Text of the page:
The world may be in the throes of an escalating trade war but there is still some life in marine logistics. Results from two of the World’s more important terminal companies suggest that the past six months have seen continued moderate growth in container traffic but more particularly the logistics activity around it.
DP World announced on Friday that over the past half year it had seen revenue increase by 31.9% year-on-year, representing an underlying increase of 10.8% after accounting for acquisitions. Profits measured in terms of EBITDA (Earnings Before Interest, Tax, Depreciation and Amortisation) grew by 21.9% to US$1,611m, an underlying growth rate of 9.9%. However, it appears that this was not driven by container volumes as these rose only by 0.5% on a gross basis to 35.811m TEU, although DP World said this represented a rise of 4.9% on a consolidated basis. DP World has been busy making non-container acquisitions recently, such as a marine oil field service company and a ferry company, and it is these that appear to have been propelling the company forward.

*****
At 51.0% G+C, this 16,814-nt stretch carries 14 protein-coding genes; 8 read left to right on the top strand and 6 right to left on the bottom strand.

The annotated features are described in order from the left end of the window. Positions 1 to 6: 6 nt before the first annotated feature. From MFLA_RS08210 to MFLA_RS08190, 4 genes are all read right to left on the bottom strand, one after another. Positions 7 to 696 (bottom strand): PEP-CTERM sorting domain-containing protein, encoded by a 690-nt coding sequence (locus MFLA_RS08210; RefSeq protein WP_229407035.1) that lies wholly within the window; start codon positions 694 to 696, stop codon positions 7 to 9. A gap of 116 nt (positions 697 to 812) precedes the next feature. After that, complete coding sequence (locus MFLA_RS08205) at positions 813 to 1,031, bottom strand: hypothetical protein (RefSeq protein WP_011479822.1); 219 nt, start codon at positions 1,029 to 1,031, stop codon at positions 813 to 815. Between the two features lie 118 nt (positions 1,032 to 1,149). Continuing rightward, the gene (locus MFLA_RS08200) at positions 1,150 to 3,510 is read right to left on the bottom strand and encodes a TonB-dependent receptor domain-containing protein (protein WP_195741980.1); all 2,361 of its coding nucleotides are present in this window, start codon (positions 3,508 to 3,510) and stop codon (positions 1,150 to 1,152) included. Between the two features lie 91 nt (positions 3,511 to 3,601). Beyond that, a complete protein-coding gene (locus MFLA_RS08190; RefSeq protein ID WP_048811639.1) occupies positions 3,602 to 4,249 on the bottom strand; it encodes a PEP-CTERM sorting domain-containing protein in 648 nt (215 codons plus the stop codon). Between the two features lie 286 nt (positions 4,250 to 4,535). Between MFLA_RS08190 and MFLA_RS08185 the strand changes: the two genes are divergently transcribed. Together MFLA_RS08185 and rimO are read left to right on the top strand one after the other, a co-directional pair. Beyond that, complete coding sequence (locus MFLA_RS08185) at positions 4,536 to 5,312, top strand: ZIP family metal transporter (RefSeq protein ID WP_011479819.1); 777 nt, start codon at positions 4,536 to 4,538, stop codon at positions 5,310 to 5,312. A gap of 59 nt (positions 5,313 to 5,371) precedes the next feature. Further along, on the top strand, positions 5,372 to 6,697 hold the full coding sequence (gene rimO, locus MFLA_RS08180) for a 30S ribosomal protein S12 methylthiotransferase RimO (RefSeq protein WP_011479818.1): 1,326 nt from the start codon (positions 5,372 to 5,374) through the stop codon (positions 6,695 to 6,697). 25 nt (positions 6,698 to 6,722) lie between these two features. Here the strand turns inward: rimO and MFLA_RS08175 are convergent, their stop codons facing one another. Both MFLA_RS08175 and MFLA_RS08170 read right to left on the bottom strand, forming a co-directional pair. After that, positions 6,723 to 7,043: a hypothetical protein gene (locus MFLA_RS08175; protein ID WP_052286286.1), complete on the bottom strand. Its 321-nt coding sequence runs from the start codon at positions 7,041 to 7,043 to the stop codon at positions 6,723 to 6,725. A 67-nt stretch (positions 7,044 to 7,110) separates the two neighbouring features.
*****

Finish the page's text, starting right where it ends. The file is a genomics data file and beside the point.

The situation at HHLA had some similarities. The Hamburg-based port group saw its top line container volumes rise 3.8%. However, much of this was due to acquisitions in other ports, notably in the Baltic whilst the core Hamburg Port assets saw volumes move in a “sideways trend”, up 0.1% at 3.47m TEU for the half year. What appears to be happening is that HHLA has been able both to reduce its costs and increase its prices, driving up revenue for the container terminal business by 5.6% and EBITDA by 12.7% year-on-year. The other parts of the group in contract logistics and intermodal traffic saw strong demand and were also able to harden prices leading to a 22.3% increase in overall EBITDA.
HHLA has not really turned around its core Hamburg terminal business, which is still growing slowly however its diversification into other ports and other types of logistics assets seems to be working. Much the same might be said about DP World although its broader range of container terminals continue to grow respectably, if not violently. As seen by the Maersk results last week, the wider market for container ports is subdued, growing in low-single digit percentages, but there are opportunities in related areas.
Source: Transport Intelligence, August 27, 2019
Author: Thomas Cullen
GLOBAL SUPPLY CHAIN INTELLIGENCE (GSCi)